Following the content production comes the selling and promotion of your classes. This is where Teachable wins by a landslide. Both give the liberty to sell one time or recurring products, offer discounts and packages, or affiliate programs, but Teachable has more options. The real clincher is Teachable’s 1-step checkout procedure, which reduces customer fallout (which occurs more during outdated, 2-step procedures like Thinkific’s). Additionally, it includes a 1-click upsell upon checkout, increasing transactions per customer. Another significant advantage is Teachable’s payment gateway which accepts credit card, PayPal, Apple Pay, and Google Pay payments. Another service included is the automatic payout to affiliates and authors (when applicable), focusing on tax forms and similar documentation. If you have users from the EU, it even goes as far as including EU VAT on top of course rates. That definitely gives you more value to your own content. Click here to check out pricing for Teachable.
Teachable vs Podia Teachable Spirit
One of the online class platforms with the most affordable top tier is Podia. Though it doesn’t have a free plan, and its basic plan comes at $39/month (with Teachable at $29/month), its top and only remaining plan is provided at $79 (with Teachable at $399). This price gap can be due to the vastly different things they each offer. On the one hand, Teachable is a fully customizable course creator and vendor, and on the other, Podia chose to focus on Online Course Hosting, Membership or Email Marketing, and Digital Downloads. Those will instantly help you narrow down your choice to what’s best suited for you.
Podia’s streamlined classes lets users filter out other aspects which they might not need to dip into, like e-commerce. Its interface is easy, clean, and pretty great for novice instructors. That said, this is also why it may not satisfy the needs of creators who wish to do more with their website. Since the variety isn’t much, more advanced users may find it lacking.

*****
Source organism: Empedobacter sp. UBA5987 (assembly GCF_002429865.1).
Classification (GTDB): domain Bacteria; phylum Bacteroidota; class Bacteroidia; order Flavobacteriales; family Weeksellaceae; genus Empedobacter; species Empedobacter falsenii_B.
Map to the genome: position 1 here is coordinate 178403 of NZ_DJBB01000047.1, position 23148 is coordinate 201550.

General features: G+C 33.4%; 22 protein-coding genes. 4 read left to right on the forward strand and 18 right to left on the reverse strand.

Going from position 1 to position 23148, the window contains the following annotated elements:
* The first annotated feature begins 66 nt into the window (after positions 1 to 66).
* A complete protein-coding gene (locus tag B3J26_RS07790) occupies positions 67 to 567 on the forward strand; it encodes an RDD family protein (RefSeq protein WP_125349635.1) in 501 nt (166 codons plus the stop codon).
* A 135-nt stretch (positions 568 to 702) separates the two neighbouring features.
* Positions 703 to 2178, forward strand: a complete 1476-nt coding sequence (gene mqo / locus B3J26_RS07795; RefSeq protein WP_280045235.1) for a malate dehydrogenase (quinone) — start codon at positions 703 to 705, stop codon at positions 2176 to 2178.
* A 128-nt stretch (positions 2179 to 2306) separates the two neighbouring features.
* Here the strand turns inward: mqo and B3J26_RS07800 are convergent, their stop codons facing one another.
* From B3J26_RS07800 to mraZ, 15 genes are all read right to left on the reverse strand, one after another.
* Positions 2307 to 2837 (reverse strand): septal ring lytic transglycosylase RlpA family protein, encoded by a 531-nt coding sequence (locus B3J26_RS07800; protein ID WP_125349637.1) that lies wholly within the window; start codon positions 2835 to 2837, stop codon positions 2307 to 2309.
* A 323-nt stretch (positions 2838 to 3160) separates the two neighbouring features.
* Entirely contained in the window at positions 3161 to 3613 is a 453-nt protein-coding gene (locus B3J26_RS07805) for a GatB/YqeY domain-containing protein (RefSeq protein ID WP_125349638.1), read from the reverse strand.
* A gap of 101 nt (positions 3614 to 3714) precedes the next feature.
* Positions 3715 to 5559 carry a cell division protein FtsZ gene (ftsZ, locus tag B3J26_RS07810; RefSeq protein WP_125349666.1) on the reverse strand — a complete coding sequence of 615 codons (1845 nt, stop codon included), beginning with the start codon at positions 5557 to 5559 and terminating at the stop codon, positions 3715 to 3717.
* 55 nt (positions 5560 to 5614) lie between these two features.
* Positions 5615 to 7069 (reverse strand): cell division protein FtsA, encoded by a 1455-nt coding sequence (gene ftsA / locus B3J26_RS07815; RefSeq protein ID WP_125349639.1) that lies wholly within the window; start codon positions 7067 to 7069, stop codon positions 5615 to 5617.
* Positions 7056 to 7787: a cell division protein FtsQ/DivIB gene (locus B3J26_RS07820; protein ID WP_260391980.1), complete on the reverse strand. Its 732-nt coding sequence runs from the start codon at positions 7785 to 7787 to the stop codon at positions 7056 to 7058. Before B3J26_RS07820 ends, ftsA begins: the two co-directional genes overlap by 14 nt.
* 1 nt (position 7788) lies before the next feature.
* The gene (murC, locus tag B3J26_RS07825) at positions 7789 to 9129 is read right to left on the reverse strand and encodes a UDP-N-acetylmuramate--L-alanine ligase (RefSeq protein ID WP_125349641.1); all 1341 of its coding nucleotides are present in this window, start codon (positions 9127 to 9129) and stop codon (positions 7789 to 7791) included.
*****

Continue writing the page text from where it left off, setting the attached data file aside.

Course Creation and Control
Teachable defeats Podia in design and personalization tools, with choices for easy uploads of files, texts, and quizzes. Those that dabble in code can also explore that within Teachable. Users can easily get the sleek look of a professional website by selecting from default themes that can be customized to satisfaction. Teachable’s editor makes it easy to create changes and push upsells, maximizing both user’s time and profitability.
Both have a trickle content attribute for those that would like to space the lessons offered to their clients, and avoid cramming modules in one go. What’s unique to Teachable is advanced control over course compliance, such as keeping tabs on students’ completion of lessons and quizzes. Additionally, it has built-in certification that users can make and send to their students at the conclusion of the course. Concerning integrations, Teachable has improved autoresponders and analytics, both of which are extremely important to marketing and sales.
Recommendation Teachable Spirit
To summarize, Teachable‘s interface is approachable even to the most inexperienced users, has excellent creation and builder resources for designing a slick course site, gives you control over your advertising and sales, has attributes that cut time and effort on backend paperwork, and provides the best value for money. With more upgrades and user feedback, they are guaranteed to be a reliable company for many years to come.